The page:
One of the great privileges of being a guide in an area like the Sabi Sand is our incredible viewing of large predators and their interactions with the various species of prey and other predators that might compete for the same resources.
And while I urge guests and guides alike not to just rush out and accrue lists and ticks on these specific sightings, there can be no doubt that for me very little compares to getting to spend time with Africa’s large cats and canids.
Being part of an area like the Greater Kruger National Park, that has seen protection for wildlife in some form for well over a hundred years, allows encounters and interactions with wildlife not often achieved in newly established concessions or reserves, as wildlife has simply not had time to get used to the fact that we are not a threat and that humans in game viewing vehicles in particular are of no major consequence to their days, and as such allows truly incredible experiences where animals allow us to look in on very secretive and special parts of their usually not very often glimpsed lives.
Things like seeing mating leopards (which may I add took me almost five years of guiding to see), having a pack of wild dogs denning on your reserve and watching their month-old pups emerge and interact with the world around them for the first time.
On one of my recent morning safari drives my guests and I were treated to one of the most incredible experiences I have had in over a decade of guiding and I will try to do it what little justice I can:
We had set off from Boulders lodge on a very chilly morning where the air seemed to hold your breath as we clutched on to our jackets, scarves and blankets full of excitement at the morning to come. We had stopped to listen to the dawn chorus of hippos and watch as the sun’s first ruby red rays touched across the waters of the Sand River, when our tracker Rebel spotted some fresh tracks of a male leopard, and thus began one of the most ridiculous sequences of events.
After driving not even 200 hundred feet down the river we came across a large herd of elephants that were enjoying a sand bath and feeding on either side of the road around us, and before we could even start to point to everything going on around us we suddenly heard a male leopard’s rasping call further west, very close to where the elephants were feeding. So, we hesitantly left the herd of elephants and quickly came across the male leopard responsible for the territorial calls, but he was not alone! In fact he was with a female, and one he was mating with.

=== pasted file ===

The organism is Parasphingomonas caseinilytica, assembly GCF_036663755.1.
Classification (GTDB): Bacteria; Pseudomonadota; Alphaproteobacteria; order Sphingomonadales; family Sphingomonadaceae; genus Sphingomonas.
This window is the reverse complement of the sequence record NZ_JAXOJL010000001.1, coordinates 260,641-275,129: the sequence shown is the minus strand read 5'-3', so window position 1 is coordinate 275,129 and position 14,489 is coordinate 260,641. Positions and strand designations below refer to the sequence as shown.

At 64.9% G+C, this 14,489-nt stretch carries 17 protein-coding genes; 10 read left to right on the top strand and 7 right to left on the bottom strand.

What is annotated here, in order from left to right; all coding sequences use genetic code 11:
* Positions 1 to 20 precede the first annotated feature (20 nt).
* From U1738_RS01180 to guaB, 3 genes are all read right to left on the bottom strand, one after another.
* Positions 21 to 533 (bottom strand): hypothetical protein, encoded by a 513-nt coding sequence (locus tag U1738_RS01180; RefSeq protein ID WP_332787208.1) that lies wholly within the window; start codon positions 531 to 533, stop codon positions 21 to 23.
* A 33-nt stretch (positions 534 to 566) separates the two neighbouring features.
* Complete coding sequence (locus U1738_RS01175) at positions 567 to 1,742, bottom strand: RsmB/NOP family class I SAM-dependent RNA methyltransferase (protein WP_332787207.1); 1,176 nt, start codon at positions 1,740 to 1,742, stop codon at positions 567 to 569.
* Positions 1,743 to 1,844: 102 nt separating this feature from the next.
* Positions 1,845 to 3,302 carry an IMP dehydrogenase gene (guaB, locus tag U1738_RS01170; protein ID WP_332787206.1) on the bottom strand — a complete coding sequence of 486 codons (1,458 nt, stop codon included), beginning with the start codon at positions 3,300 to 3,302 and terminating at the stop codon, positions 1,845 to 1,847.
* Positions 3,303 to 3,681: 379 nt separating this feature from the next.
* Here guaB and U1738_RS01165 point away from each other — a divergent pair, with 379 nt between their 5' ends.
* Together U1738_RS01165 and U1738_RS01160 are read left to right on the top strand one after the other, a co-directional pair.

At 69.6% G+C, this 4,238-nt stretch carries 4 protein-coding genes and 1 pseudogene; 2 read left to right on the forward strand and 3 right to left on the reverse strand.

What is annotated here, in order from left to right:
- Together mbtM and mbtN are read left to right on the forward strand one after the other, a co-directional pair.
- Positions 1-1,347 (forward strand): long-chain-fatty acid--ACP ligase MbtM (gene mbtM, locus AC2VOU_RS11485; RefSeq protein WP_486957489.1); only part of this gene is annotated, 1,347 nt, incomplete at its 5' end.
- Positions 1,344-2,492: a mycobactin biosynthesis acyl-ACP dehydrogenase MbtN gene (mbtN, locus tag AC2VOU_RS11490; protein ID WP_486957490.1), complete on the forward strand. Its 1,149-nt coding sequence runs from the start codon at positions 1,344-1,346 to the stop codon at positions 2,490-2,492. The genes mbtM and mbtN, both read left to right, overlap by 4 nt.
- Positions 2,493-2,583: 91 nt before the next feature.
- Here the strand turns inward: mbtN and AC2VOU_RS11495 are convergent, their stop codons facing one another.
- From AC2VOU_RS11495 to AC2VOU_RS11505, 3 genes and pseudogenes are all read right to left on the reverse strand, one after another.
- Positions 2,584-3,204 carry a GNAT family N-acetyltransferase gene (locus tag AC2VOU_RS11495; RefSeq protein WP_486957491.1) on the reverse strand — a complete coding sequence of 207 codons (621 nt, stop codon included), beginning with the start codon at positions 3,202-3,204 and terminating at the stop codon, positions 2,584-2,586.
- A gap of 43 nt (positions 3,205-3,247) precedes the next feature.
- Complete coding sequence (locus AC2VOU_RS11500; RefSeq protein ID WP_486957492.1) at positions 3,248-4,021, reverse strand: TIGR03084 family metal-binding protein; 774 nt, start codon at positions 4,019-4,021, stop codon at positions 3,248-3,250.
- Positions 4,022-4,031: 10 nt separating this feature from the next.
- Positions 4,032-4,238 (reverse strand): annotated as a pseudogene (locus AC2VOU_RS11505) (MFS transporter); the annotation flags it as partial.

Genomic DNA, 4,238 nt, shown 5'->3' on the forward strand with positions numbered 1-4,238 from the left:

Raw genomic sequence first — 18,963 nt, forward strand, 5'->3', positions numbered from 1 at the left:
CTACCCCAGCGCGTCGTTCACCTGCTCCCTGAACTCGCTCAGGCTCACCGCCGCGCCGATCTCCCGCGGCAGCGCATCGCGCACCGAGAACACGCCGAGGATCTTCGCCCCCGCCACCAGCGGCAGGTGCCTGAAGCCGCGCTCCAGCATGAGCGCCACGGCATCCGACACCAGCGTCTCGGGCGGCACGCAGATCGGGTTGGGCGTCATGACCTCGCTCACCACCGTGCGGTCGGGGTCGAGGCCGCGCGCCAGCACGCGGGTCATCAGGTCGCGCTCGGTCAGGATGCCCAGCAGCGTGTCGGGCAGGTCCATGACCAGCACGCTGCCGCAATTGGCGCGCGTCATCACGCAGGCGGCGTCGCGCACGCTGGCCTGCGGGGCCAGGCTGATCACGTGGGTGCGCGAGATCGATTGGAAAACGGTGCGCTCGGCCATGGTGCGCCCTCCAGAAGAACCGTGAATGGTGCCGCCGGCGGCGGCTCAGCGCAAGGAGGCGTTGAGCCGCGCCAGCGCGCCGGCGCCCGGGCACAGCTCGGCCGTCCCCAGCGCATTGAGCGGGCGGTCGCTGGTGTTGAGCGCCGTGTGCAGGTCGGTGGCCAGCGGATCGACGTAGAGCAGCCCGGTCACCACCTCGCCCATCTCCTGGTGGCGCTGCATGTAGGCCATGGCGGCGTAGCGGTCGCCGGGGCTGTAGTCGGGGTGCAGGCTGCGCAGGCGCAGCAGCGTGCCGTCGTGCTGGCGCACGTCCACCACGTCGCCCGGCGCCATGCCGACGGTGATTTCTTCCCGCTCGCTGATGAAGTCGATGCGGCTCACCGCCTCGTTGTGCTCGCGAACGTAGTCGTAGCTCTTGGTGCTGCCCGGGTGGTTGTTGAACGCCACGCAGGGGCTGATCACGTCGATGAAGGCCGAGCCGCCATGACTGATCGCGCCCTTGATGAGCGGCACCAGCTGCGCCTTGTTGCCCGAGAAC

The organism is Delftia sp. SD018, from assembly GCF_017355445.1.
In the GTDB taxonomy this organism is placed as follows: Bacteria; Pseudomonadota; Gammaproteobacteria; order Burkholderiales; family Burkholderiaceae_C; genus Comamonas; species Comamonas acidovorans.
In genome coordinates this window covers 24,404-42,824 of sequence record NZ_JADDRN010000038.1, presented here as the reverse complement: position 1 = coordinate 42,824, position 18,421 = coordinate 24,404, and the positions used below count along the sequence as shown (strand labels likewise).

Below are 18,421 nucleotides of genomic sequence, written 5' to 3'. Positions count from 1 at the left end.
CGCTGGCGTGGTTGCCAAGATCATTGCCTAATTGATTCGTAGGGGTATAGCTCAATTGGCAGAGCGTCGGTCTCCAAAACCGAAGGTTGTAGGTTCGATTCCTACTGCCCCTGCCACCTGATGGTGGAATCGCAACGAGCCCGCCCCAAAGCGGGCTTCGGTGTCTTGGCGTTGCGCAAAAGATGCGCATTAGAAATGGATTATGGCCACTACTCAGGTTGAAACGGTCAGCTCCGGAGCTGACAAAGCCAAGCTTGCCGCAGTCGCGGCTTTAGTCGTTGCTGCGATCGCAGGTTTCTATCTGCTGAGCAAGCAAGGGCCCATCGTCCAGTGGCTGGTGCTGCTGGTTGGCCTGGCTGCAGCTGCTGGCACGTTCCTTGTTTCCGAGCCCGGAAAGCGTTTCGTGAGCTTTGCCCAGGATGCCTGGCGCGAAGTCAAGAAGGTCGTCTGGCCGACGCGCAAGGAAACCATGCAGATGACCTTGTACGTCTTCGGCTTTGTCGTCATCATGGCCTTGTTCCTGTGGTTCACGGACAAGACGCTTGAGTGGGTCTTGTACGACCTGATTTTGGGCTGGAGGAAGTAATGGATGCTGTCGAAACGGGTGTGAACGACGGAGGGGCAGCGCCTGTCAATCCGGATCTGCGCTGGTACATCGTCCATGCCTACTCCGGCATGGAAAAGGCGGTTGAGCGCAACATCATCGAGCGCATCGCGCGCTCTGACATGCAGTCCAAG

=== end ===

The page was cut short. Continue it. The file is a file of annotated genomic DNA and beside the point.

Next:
After spending about an hour watching in awe at how we were allowed to be part of such a secretive and special ritual, we again had pandemonium as suddenly a pack of wild dogs appeared from nowhere, hunting a very unlucky female bushbuck who was not only chased by the great long distance athletes but then into a mating pair of leopards who both gave short chases before realising they were not the only hunters and hastily beating a retreat from the excitable pack of canines.
I turned to my guest at this point and for what seemed like the 50th time that drive told them how lucky we had been and how I was still in a state of minor shock at all we had seen in a mere 1 kilometre long drive.
After recapping stories and sharing pictures over a cup of hot coffee later that morning on a lovely stretch overlooking a beautiful sycamore fig tree along the river, one of my guests asked me with a smile, “Well we are intrigued what you have in store for us next?”
To which I could only laugh and reply, “Whatever the bush has planned for us!”